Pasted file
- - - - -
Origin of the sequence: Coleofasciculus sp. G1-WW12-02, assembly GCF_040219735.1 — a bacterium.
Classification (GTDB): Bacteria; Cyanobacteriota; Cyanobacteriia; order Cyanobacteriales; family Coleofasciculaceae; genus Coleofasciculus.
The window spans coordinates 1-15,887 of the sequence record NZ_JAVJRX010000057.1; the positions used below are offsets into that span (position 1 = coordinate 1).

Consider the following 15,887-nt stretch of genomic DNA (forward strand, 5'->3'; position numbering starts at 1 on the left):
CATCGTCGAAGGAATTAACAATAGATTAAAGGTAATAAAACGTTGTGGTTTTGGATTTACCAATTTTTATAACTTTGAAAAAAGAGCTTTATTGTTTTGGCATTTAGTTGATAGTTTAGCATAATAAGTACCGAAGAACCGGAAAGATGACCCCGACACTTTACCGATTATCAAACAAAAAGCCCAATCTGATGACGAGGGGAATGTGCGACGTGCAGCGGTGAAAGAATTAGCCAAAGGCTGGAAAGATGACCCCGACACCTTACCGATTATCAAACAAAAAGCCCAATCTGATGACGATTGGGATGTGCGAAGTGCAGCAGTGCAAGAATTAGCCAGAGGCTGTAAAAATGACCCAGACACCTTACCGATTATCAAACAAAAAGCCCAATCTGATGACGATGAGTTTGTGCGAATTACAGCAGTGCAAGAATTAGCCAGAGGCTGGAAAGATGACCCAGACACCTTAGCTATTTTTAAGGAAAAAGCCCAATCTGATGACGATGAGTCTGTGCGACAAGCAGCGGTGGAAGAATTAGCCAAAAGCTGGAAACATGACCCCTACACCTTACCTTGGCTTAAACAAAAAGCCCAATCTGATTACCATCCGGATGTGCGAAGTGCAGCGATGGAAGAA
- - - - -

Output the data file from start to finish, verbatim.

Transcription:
Origin of the sequence: Coleofasciculus sp. G1-WW12-02, assembly GCF_040219735.1 — a bacterium.
Classification (GTDB): Bacteria; Cyanobacteriota; Cyanobacteriia; order Cyanobacteriales; family Coleofasciculaceae; genus Coleofasciculus.
The window spans coordinates 1-15,887 of the sequence record NZ_JAVJRX010000057.1; the positions used below are offsets into that span (position 1 = coordinate 1).

Consider the following 15,887-nt stretch of genomic DNA (forward strand, 5'->3'; position numbering starts at 1 on the left):
CATCGTCGAAGGAATTAACAATAGATTAAAGGTAATAAAACGTTGTGGTTTTGGATTTACCAATTTTTATAACTTTGAAAAAAGAGCTTTATTGTTTTGGCATTTAGTTGATAGTTTAGCATAATAAGTACCGAAGAACCGGAAAGATGACCCCGACACTTTACCGATTATCAAACAAAAAGCCCAATCTGATGACGAGGGGAATGTGCGACGTGCAGCGGTGAAAGAATTAGCCAAAGGCTGGAAAGATGACCCCGACACCTTACCGATTATCAAACAAAAAGCCCAATCTGATGACGATTGGGATGTGCGAAGTGCAGCAGTGCAAGAATTAGCCAGAGGCTGTAAAAATGACCCAGACACCTTACCGATTATCAAACAAAAAGCCCAATCTGATGACGATGAGTTTGTGCGAATTACAGCAGTGCAAGAATTAGCCAGAGGCTGGAAAGATGACCCAGACACCTTAGCTATTTTTAAGGAAAAAGCCCAATCTGATGACGATGAGTCTGTGCGACAAGCAGCGGTGGAAGAATTAGCCAAAAGCTGGAAACATGACCCCTACACCTTACCTTGGCTTAAACAAAAAGCCCAATCTGATTACCATCCGGATGTGCGAAGTGCAGCGATGGAAGAA